So why would low humidity increase THC? Because it appears that one of the purposes of glandular trichomes is to protect the plant from desiccation. The sticky oil coats the leaves and protects the plant from becoming too dry, (similar to the way cacti protect themselves). And whenever you have more trichomes, you also get more THC along with the ride. As for the purpose of THC, that is still under study, but some suggest that it is there to intoxicate (or kill) small predators that might eat the cannabis leaves.

    It's also interesting to note that the evolution of cannabis has spread from Indo-China, India, Arabia, Moroco, Afghanistan, all arid dry areas. Most of the best strains are naturally grown in dry arid climates, even where there is little UVB.

    It's also noteworthy that cannabis usually flowers in Autumn or early winter where the days are shorter and the sunlight contains very little UVB. If THC is to protect the plant from UVB, then why-oh-why doesn't it produce THC mostly during the summer months when UVB is the greatest? It doesn't make sense.

    Moreover, indoor growers around the world produce high THC plants without using UVB at all. At all! However, the best growers do decrease humidity in the last few weeks of flowering to increase THC levels. So it seems to me that humidity has a much stronger correlation for high levels of THC than UVB.

    And could not the Lydon, et al, study have inadvertently created a dry leaf condition by exposing the plants to high levels of UVB? I think it's something to think about.
  7. sweet jesus, smart people stuff makes my head hurt...

    nice read thanks for sharing ...
  8. #8 amoril, Feb 13, 2009
    Last edited by a moderator: Feb 13, 2009
    youre a smart guy, but I think youre making some poor assertions. you posted way too much, so im gonna go line-by-line, so to speak....

    well, its one study vs. none disproving it. Ill address your example lower, but Ive read it previously, and feel that its much less applicable to 'pharmaceutical-grade' cannabis.

    this study is testing the three cannabinoid varietes in cannabis, THC, CBC and CBD. however, the sample of cannabis they used is hemp-grade, meaning it has an incredibly lowered cannabinoid content overall. Gas chromotography results on that test showed like 2% THC as the BEST result, others as low as 1.4 iirc. I dont know about you, but i'd pass on that shit, more headache than stone. But to each their own. Now, if this is the cannabis you want to base your assumptions on, please go ahead and do so. Me? Ill go with something a little closer to "potent"

    the study you site is your source for this argument, and I dont agree with the warrant there. Also, given the sample set within the study (assuming it were applicable), I dont think there's enough evidence to assume that CBC or CBD are more efficient at blocking UV-B light, only to say that they are similar. Given that, they do each have different characteristics and reactions with predator (this is one of the uses for the trichomes, protection from predators). Having more than one present cannabinoid may provide more coverage, so to speak.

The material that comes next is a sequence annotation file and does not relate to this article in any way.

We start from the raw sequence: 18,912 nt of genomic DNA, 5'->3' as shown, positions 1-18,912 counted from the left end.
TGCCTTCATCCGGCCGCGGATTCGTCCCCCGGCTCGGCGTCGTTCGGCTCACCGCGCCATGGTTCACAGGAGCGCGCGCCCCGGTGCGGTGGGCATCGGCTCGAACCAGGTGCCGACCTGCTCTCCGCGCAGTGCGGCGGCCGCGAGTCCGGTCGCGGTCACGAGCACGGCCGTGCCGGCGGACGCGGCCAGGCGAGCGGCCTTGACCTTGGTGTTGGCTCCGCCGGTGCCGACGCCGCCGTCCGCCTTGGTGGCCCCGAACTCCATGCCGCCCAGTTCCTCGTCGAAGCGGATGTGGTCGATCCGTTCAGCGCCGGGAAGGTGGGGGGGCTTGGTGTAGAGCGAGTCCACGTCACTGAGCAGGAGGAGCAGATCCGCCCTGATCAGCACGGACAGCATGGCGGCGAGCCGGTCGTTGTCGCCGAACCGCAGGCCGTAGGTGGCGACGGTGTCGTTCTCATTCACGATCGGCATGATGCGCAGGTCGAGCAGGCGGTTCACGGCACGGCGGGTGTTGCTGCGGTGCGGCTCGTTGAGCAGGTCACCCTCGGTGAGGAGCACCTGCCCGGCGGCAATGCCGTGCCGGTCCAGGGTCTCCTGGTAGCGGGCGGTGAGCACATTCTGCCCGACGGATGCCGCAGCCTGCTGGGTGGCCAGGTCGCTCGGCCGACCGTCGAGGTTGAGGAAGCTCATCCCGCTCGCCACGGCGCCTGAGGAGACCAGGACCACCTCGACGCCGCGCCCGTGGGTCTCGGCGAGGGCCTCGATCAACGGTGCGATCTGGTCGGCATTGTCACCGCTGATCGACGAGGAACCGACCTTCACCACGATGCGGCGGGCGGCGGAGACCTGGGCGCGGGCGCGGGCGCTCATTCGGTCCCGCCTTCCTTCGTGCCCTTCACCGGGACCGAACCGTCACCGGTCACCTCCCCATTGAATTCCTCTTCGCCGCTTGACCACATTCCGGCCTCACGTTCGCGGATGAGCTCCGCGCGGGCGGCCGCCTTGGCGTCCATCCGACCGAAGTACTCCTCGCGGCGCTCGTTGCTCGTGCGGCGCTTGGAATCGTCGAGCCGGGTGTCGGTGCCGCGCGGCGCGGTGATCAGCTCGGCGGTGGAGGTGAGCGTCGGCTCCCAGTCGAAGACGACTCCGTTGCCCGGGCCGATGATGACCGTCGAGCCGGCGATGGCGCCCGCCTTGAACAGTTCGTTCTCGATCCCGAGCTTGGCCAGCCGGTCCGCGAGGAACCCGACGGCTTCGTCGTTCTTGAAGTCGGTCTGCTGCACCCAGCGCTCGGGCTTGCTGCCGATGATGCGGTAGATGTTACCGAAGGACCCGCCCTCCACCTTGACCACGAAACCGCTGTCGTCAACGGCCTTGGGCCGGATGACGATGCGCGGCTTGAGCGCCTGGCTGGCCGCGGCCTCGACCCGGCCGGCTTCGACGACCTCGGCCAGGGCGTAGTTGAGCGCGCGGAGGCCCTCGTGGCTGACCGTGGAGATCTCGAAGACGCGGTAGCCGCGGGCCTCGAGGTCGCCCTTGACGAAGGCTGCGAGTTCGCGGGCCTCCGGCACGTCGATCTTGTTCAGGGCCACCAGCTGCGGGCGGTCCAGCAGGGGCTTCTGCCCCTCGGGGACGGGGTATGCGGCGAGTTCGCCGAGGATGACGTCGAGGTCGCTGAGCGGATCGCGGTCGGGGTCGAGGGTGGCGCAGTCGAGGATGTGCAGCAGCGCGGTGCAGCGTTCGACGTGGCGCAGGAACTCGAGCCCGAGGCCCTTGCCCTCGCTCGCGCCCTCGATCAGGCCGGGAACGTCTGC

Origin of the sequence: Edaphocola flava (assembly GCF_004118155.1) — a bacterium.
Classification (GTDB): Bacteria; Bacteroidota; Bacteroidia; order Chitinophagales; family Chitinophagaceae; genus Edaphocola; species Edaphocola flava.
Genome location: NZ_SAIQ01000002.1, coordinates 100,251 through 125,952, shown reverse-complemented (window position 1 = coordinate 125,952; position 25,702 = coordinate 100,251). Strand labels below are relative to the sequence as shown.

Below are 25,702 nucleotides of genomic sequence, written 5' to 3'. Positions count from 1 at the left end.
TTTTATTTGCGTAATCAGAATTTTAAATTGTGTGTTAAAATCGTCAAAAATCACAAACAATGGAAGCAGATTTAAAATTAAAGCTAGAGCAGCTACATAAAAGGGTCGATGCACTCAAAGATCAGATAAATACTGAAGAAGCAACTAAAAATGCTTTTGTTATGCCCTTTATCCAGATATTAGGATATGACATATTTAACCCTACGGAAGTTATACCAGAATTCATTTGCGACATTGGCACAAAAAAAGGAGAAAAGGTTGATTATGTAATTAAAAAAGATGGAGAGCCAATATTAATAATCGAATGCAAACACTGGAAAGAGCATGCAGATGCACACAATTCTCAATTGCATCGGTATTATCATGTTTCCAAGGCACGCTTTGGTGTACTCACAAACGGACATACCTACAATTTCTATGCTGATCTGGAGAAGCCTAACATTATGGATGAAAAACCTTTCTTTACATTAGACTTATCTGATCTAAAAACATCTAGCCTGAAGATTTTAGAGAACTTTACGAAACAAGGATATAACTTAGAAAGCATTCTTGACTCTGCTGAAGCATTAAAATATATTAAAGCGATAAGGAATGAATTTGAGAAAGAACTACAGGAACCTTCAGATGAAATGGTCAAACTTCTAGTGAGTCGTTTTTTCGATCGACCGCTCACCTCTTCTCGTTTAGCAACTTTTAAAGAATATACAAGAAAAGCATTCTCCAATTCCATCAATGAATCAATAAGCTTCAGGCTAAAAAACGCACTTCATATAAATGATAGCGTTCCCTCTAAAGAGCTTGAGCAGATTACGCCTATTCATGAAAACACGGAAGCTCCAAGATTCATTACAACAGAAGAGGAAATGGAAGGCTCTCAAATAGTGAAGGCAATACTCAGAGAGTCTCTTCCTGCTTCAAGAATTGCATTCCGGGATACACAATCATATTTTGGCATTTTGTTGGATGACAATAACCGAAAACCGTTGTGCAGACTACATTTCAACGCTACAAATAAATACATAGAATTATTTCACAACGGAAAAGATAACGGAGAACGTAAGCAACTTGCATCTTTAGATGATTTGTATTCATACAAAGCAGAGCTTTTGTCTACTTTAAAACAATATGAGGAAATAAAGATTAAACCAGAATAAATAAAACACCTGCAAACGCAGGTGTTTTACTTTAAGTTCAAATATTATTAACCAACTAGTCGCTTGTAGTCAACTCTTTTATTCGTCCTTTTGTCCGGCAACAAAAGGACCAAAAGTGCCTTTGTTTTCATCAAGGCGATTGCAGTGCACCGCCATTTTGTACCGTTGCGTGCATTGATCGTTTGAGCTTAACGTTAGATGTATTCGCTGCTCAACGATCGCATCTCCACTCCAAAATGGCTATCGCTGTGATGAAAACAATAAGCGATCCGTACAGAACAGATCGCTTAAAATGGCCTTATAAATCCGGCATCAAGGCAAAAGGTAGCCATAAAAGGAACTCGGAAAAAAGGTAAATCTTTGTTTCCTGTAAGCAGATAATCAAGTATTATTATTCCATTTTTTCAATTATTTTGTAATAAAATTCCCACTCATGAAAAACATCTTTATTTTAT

ok, the reflection wasnt the leaf. It was, 99.9% sure, trichomes. Just because "stalked" trichomes arent present, the assumption that resin glands ARENT present is false. They are there. The fact that they were mroe obvious than normal indicates that the UV-light was in fact forcing resin glands to propogate at an earlier point.

    the dark green could very easily be from an abundance of nitrogen mixed with the wrong spectrum (probably a terrarium light at 5000k or lower)

    well, good luck finding a plant that naturally reflects UV-b light. wont happen. What does happen is the plant has adapted a method to protect its seed from penetration and genetic mutation by uv light. Fruit comes in a lot of forms, and for a lot of reasons. Think about an apple. Now, think of the trichomes as the apple, around the seeds, and you see where im going.

    The cannabinoids do absorb the light, and that does transfer into a little heat. Note, a little. Not nearly as much as is already being produced by your lights. If you reflect light, you dont get the energy from it (perfectly reflected light maintains its energy level, therefor the plant gets NONE of it, like green spectrum light). Cannabinoids go through conversions into various forms, THC being our favorite. the energy for this has to come from somewhere, it just happens to be from light.

    precisely why I feel that your friends exclusive UV light grow was flawed. Did he use flouro/cfl, or halogen bulbs? total watts? color temp? what grow medium? was it pH balanced? LOTS of things could have contributed to his *individual* experience.

    Yes, one grower's results are very anecdotal. However, Ill agree with TONS of *very experienced* growers who all have noticed the effects of UV light on their otherwise consistent crop.

    if there is a correlation between humidity and thc, its more likely an indirect one. As in, low humidity but with an ample water supply, weed will transpire at an accelerated rate, speeding up overall metabolism, and possibly result in more THC production.

    However, I cant come up with a logical thought process to deduce how low humidity would increase THC directly. If you feel that it does, please do a side-by-side. Clones, same light/nutes, one in a room with moderate-high humidity, and one in a room with a dehumidifier. I bet that unless you provide more water to the de-humid plant, your results will change your mind ;)

    Logical fallacy. You skipped a few steps. Most of the mexican weed Ive smoked is decent through mindblowing. Im relatively close to the border though, maybe that plays a role. But id imagine bad mexican weed has less to do with growing conditions and more to do with care given to it, especially during the harvest. Sun-dried and brick cured weed isnt so nice, ya know?